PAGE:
- Today’s much-anticipated U.S. June jobs report showed a strong rebound in hiring. The country added 287,000 jobs in June following downwardly revised numbers for May in which 11,000 jobs were created. May’s sharp slowdown has proven to be a blip.
- June’s job numbers confirm that the U.S. economy is still growing solidly and highlight the importance of examining a broad range of economic data. Job growth averaged 149,000 in May and June and 172,000 per month this year. At this rate, the U.S. economy is poised to create more than 2 million jobs in 2016.
- The national unemployment rate ticked up to 4.9 percent from last month’s 4.7 percent, but that reflects more people entering the labor force, which is a again a good indicator of consumer confidence.
- The U-6 measure, a broader gauge of unemployment that captures discouraged and part-time workers, also showed an encouraging reversal in June and hit a cyclical low of 9.6 percent. This indicator has remained stubbornly high during the recent economic recovery.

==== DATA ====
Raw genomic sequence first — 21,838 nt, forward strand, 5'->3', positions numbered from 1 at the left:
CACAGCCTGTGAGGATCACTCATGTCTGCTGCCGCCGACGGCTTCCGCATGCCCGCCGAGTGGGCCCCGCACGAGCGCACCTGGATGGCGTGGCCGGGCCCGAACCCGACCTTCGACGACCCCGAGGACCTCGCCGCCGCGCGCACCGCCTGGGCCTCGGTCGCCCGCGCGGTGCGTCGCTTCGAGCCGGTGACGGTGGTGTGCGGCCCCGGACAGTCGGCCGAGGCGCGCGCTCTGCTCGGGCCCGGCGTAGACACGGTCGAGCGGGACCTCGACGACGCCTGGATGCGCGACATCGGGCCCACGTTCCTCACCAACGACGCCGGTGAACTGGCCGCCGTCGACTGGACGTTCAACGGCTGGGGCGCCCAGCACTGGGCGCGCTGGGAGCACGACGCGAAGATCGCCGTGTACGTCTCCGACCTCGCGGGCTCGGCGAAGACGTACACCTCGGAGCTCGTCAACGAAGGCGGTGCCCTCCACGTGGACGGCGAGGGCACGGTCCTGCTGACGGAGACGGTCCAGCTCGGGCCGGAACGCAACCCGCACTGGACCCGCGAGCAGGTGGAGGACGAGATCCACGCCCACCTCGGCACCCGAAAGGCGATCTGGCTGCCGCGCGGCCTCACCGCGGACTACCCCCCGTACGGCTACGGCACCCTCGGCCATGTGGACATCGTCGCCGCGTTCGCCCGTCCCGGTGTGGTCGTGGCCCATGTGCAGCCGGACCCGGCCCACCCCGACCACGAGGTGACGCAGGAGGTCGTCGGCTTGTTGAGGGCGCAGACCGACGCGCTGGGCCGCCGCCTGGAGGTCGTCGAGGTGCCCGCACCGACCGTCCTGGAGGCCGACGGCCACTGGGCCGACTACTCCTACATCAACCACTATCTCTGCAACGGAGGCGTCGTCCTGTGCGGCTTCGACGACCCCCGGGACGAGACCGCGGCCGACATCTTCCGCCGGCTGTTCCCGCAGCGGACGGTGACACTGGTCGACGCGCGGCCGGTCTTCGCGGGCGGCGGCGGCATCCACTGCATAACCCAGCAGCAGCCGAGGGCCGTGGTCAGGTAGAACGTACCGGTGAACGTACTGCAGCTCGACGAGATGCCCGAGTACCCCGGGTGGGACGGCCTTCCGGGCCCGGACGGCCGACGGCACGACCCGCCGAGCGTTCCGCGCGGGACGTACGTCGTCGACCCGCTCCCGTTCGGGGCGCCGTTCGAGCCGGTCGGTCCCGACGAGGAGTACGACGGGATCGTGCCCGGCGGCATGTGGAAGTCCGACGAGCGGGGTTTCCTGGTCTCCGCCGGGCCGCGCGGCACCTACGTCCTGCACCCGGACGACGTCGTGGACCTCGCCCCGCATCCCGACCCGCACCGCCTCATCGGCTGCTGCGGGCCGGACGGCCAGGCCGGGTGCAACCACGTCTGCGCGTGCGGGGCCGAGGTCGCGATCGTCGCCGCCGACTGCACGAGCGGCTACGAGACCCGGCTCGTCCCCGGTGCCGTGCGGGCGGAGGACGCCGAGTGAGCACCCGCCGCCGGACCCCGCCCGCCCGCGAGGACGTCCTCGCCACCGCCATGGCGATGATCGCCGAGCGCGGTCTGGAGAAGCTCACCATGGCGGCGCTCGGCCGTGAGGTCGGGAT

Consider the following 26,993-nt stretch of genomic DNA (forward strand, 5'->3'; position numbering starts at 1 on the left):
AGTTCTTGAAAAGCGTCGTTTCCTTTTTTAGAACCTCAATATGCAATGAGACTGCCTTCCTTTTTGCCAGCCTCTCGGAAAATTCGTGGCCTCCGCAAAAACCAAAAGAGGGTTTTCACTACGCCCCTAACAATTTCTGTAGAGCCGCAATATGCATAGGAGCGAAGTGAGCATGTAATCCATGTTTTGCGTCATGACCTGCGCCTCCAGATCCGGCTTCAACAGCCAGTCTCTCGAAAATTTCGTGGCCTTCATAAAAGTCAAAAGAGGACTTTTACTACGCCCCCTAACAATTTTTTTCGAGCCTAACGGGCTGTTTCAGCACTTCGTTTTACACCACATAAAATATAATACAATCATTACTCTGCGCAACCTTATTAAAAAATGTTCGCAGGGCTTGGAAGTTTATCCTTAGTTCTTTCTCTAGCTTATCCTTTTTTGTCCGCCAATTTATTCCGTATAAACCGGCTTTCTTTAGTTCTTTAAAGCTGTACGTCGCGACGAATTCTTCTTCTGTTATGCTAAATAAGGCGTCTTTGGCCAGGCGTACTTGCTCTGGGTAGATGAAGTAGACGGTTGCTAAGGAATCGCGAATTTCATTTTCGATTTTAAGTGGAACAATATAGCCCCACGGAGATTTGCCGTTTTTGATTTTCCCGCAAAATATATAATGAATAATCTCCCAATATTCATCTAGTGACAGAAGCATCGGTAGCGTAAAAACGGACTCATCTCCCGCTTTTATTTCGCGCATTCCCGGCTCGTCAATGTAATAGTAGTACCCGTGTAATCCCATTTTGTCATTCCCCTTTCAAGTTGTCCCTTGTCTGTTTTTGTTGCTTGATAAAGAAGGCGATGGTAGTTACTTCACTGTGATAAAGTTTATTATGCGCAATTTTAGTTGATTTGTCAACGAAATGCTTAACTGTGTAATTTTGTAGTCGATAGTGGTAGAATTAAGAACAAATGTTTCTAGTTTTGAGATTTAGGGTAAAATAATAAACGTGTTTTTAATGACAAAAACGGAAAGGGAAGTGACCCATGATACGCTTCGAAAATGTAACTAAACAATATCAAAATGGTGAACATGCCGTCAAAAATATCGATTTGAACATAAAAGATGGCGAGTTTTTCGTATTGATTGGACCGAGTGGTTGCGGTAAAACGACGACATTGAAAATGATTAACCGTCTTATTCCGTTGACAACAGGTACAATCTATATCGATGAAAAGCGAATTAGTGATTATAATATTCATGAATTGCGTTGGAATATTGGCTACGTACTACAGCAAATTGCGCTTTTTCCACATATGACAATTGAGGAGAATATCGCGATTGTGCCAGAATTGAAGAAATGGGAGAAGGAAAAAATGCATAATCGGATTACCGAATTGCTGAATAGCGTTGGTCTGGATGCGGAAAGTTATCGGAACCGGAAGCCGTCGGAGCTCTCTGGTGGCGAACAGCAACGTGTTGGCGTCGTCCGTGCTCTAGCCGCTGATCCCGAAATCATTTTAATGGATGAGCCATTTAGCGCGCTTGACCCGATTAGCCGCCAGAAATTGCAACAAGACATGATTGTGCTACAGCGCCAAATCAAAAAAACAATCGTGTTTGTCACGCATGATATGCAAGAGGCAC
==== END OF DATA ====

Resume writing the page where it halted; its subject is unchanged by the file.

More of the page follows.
- Furthermore, wage growth continues to show strength and increased 2.6 percent on an annual basis. This is the highest reading of wage growth this year, and expectations suggest further acceleration of wage growth to reach 3 percent.
- A separate report on tech employment showed a strong rebound in the IT sector, which added 32,100 jobs in June and a net of 43,900 new jobs in 2016. The rebound does partly reflect the return of Verizon’s workforce from a May strike.
- The IT sector grew at a faster rate than overall employment, with all categories recording positive growth in June. Additionally, the number of IT job postings also increased slightly in June. Software-developer positions topped the list of IT job openings, at 60,500.
- The rebound in national employment numbers suggests that we will most likely see strong June numbers for California and the Bay Area, and that May’s statewide net gain of 15,200 will be revised up. The California Employment Development Department will release June employment numbers later this month.
Shared with permission from the Pacific Union Blog